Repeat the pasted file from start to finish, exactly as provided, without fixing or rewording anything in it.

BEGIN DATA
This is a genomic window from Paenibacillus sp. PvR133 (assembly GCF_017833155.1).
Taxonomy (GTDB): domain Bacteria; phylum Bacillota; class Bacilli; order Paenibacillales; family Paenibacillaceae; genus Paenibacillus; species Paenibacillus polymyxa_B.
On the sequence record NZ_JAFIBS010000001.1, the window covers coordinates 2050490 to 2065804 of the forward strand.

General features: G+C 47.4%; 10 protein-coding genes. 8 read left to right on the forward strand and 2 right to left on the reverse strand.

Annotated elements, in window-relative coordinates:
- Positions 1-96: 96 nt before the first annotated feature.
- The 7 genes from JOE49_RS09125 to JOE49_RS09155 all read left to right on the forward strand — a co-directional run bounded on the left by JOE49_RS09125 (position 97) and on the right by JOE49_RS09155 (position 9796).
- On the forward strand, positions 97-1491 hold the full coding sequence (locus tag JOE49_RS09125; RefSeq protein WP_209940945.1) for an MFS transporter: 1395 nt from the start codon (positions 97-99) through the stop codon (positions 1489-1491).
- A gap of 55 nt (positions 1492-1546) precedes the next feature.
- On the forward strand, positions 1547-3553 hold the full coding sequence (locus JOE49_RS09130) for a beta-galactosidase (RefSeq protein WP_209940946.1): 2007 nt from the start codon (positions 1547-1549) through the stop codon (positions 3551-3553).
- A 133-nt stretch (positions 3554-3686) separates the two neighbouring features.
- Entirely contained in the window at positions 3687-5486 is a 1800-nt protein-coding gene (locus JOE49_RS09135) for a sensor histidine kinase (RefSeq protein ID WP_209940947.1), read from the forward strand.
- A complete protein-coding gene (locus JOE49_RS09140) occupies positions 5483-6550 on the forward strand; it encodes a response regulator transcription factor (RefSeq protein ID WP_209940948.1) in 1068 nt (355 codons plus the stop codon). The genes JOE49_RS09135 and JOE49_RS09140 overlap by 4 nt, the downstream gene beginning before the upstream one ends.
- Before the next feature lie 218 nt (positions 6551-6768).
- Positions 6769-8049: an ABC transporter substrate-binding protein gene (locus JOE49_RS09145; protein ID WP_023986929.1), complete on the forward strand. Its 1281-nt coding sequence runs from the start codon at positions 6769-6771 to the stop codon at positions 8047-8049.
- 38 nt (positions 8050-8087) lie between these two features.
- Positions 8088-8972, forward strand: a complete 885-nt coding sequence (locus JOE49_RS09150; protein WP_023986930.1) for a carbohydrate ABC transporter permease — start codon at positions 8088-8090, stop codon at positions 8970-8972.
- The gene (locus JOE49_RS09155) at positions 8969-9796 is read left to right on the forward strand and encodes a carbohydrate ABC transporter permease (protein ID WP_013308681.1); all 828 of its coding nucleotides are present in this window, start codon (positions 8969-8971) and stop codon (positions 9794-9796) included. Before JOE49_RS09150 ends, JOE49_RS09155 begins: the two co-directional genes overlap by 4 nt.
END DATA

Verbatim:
This is a genomic window from Paenibacillus sp. PvR133 (assembly GCF_017833155.1).
Taxonomy (GTDB): domain Bacteria; phylum Bacillota; class Bacilli; order Paenibacillales; family Paenibacillaceae; genus Paenibacillus; species Paenibacillus polymyxa_B.
On the sequence record NZ_JAFIBS010000001.1, the window covers coordinates 2050490 to 2065804 of the forward strand.

General features: G+C 47.4%; 10 protein-coding genes. 8 read left to right on the forward strand and 2 right to left on the reverse strand.

Annotated elements, in window-relative coordinates:
- Positions 1-96: 96 nt before the first annotated feature.
- The 7 genes from JOE49_RS09125 to JOE49_RS09155 all read left to right on the forward strand — a co-directional run bounded on the left by JOE49_RS09125 (position 97) and on the right by JOE49_RS09155 (position 9796).
- On the forward strand, positions 97-1491 hold the full coding sequence (locus tag JOE49_RS09125; RefSeq protein WP_209940945.1) for an MFS transporter: 1395 nt from the start codon (positions 97-99) through the stop codon (positions 1489-1491).
- A gap of 55 nt (positions 1492-1546) precedes the next feature.
- On the forward strand, positions 1547-3553 hold the full coding sequence (locus JOE49_RS09130) for a beta-galactosidase (RefSeq protein WP_209940946.1): 2007 nt from the start codon (positions 1547-1549) through the stop codon (positions 3551-3553).
- A 133-nt stretch (positions 3554-3686) separates the two neighbouring features.
- Entirely contained in the window at positions 3687-5486 is a 1800-nt protein-coding gene (locus JOE49_RS09135) for a sensor histidine kinase (RefSeq protein ID WP_209940947.1), read from the forward strand.
- A complete protein-coding gene (locus JOE49_RS09140) occupies positions 5483-6550 on the forward strand; it encodes a response regulator transcription factor (RefSeq protein ID WP_209940948.1) in 1068 nt (355 codons plus the stop codon). The genes JOE49_RS09135 and JOE49_RS09140 overlap by 4 nt, the downstream gene beginning before the upstream one ends.
- Before the next feature lie 218 nt (positions 6551-6768).
- Positions 6769-8049: an ABC transporter substrate-binding protein gene (locus JOE49_RS09145; protein ID WP_023986929.1), complete on the forward strand. Its 1281-nt coding sequence runs from the start codon at positions 6769-6771 to the stop codon at positions 8047-8049.
- 38 nt (positions 8050-8087) lie between these two features.
- Positions 8088-8972, forward strand: a complete 885-nt coding sequence (locus JOE49_RS09150; protein WP_023986930.1) for a carbohydrate ABC transporter permease — start codon at positions 8088-8090, stop codon at positions 8970-8972.
- The gene (locus JOE49_RS09155) at positions 8969-9796 is read left to right on the forward strand and encodes a carbohydrate ABC transporter permease (protein ID WP_013308681.1); all 828 of its coding nucleotides are present in this window, start codon (positions 8969-8971) and stop codon (positions 9794-9796) included. Before JOE49_RS09150 ends, JOE49_RS09155 begins: the two co-directional genes overlap by 4 nt.